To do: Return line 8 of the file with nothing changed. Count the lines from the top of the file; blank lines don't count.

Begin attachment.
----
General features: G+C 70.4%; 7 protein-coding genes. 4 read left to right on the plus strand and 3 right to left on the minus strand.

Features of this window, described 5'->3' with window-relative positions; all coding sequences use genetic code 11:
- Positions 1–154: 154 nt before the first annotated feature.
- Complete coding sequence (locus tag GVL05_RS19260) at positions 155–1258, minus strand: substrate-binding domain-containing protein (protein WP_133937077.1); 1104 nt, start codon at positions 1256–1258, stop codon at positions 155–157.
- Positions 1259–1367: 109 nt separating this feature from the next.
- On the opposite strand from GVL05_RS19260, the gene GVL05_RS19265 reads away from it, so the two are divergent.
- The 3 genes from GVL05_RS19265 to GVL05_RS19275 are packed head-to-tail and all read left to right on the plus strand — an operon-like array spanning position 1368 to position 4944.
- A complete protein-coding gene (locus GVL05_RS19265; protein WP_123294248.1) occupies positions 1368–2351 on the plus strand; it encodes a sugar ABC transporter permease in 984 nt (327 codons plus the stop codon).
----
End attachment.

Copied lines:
- A complete protein-coding gene (locus GVL05_RS19265; protein WP_123294248.1) occupies positions 1368–2351 on the plus strand; it encodes a sugar ABC transporter permease in 984 nt (327 codons plus the stop codon).